First Things First — Resources to support young children and their families

| June 16, 2020

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News and happenings about First Things First

June 2020

Dramatic drop in screening referrals prompts concern for early intervention for Arizona’s youngest children

A 50% drop in referrals to Arizona’s Early Intervention Program since mid-March has partners looking at alternative ways to do screenings, such as through telehealth, and to reach parents about the importance of identifying disabilities and developmental delays as early as possible.
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Strong social connections key to supporting families

During these times of social distancing, community connections that provide emotional support to parents are more important than ever, although they may be harder to maintain. Families are encouraged to seek these connections through local communities of faith, online support groups and local health providers.
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Two grants awarded to help reduce preschool expulsions in southeastern Arizona

The First Things First Cochise and Graham/Greenlee regions recently were awarded two separate grants to expand access to early childhood mental health experts who work directly with child care providers.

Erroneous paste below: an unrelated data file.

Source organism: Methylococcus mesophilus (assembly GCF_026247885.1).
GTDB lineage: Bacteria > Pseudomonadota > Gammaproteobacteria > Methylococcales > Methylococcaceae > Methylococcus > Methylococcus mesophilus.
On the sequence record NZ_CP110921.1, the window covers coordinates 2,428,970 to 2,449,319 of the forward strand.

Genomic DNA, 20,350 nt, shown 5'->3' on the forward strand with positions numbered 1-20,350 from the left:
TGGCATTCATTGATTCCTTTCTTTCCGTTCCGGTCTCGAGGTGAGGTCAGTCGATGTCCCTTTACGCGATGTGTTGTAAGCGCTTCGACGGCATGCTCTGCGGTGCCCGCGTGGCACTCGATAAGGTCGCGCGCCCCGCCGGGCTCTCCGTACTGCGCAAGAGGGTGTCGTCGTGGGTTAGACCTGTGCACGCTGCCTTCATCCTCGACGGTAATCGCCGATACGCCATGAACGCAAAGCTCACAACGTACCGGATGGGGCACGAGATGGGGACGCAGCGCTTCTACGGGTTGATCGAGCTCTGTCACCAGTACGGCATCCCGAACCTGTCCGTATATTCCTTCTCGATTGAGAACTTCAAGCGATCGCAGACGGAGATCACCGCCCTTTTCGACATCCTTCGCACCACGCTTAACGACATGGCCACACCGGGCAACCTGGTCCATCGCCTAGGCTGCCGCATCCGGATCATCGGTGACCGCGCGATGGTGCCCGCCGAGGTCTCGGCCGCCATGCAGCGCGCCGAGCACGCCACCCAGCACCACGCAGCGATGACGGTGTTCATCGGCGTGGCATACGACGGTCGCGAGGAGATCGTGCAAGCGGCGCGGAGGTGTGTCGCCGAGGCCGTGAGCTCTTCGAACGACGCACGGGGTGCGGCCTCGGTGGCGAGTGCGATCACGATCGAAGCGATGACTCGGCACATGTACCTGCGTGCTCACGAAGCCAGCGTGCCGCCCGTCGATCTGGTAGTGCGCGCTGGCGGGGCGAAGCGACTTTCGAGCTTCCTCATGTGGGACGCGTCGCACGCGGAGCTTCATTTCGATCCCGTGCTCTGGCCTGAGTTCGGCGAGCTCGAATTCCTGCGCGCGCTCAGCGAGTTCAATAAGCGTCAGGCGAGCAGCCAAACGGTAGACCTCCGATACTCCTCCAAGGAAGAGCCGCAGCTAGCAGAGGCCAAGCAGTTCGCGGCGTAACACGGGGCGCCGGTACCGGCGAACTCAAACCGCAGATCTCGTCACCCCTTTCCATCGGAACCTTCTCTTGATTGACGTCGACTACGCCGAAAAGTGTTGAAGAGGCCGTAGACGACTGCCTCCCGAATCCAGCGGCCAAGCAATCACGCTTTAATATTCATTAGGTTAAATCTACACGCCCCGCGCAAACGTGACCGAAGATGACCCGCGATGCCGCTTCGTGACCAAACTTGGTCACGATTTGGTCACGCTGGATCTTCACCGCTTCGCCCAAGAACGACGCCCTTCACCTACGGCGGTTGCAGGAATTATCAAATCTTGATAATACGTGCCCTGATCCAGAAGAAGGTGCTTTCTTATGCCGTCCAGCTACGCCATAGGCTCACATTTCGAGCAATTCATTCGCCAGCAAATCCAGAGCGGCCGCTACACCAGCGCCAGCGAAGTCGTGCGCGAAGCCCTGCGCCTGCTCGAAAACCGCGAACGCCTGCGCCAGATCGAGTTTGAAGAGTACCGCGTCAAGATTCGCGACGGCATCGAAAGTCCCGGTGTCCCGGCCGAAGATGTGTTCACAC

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News Round-Up

News about early childhood around Arizona and across the U.S.

Tribe aims to improve dental health by bringing smiles to the dental visit, May 27
While 36% of kindergartners in the U.S. experienced tooth decay, according to the 2016 edition of the First Things First’s Children’s Oral Health Report, the average in Arizona was 52%, and among Native children, it was even higher. The San Carlos Apache tribe is looking to change those numbers with events like the Oral Health Month program.
The pandemic upended child care. It could be devastating for women.
The Washington Post, May 20
Parents have struggled to find child care during the coronavirus pandemic as many of the day-care and preschool programs attended by some 5 million U.S. children closed or were available to only essential workers. The crisis has pushed the country’s fragile child-care ecosystem to the brink. So as parents return to work, there will be fewer available day-care slots and probably higher tuition rates. And the collapse of the system is likely to be particularly devastating for women’s employment.
Many Arizona children missing shots, doctor visits amid pandemic
KOLD News 13, May 26
While the coronavirus pandemic has not only created a desperate need for a new vaccine, it’s put millions of young children at risk by derailing routine vaccinations. The American Academy of Pediatrics reported around 80% of Arizona’s children have not seen their doctors during this pandemic.
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